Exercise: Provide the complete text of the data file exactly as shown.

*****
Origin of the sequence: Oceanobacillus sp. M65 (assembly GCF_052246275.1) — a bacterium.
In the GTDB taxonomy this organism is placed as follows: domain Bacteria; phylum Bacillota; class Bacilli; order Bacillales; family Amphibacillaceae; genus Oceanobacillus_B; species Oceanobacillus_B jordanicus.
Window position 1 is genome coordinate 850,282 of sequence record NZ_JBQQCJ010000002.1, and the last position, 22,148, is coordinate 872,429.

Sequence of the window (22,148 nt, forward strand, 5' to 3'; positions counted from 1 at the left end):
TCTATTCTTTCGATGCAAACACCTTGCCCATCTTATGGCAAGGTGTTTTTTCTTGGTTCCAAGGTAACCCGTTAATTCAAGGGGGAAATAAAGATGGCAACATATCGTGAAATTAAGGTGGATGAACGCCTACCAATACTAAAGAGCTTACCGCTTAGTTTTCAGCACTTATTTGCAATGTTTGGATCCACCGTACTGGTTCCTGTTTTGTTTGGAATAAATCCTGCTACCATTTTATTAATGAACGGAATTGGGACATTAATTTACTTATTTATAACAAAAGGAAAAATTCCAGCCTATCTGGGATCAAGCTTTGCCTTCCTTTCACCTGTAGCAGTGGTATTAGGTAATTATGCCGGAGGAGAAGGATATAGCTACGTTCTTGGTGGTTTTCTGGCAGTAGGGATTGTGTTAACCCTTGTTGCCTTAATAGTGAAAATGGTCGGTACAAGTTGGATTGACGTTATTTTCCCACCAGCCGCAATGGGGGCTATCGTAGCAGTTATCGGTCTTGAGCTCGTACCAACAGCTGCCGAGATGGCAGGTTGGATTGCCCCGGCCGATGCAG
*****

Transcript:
Origin of the sequence: Oceanobacillus sp. M65 (assembly GCF_052246275.1) — a bacterium.
In the GTDB taxonomy this organism is placed as follows: domain Bacteria; phylum Bacillota; class Bacilli; order Bacillales; family Amphibacillaceae; genus Oceanobacillus_B; species Oceanobacillus_B jordanicus.
Window position 1 is genome coordinate 850,282 of sequence record NZ_JBQQCJ010000002.1, and the last position, 22,148, is coordinate 872,429.

Sequence of the window (22,148 nt, forward strand, 5' to 3'; positions counted from 1 at the left end):
TCTATTCTTTCGATGCAAACACCTTGCCCATCTTATGGCAAGGTGTTTTTTCTTGGTTCCAAGGTAACCCGTTAATTCAAGGGGGAAATAAAGATGGCAACATATCGTGAAATTAAGGTGGATGAACGCCTACCAATACTAAAGAGCTTACCGCTTAGTTTTCAGCACTTATTTGCAATGTTTGGATCCACCGTACTGGTTCCTGTTTTGTTTGGAATAAATCCTGCTACCATTTTATTAATGAACGGAATTGGGACATTAATTTACTTATTTATAACAAAAGGAAAAATTCCAGCCTATCTGGGATCAAGCTTTGCCTTCCTTTCACCTGTAGCAGTGGTATTAGGTAATTATGCCGGAGGAGAAGGATATAGCTACGTTCTTGGTGGTTTTCTGGCAGTAGGGATTGTGTTAACCCTTGTTGCCTTAATAGTGAAAATGGTCGGTACAAGTTGGATTGACGTTATTTTCCCACCAGCCGCAATGGGGGCTATCGTAGCAGTTATCGGTCTTGAGCTCGTACCAACAGCTGCCGAGATGGCAGGTTGGATTGCCCCGGCCGATGCAG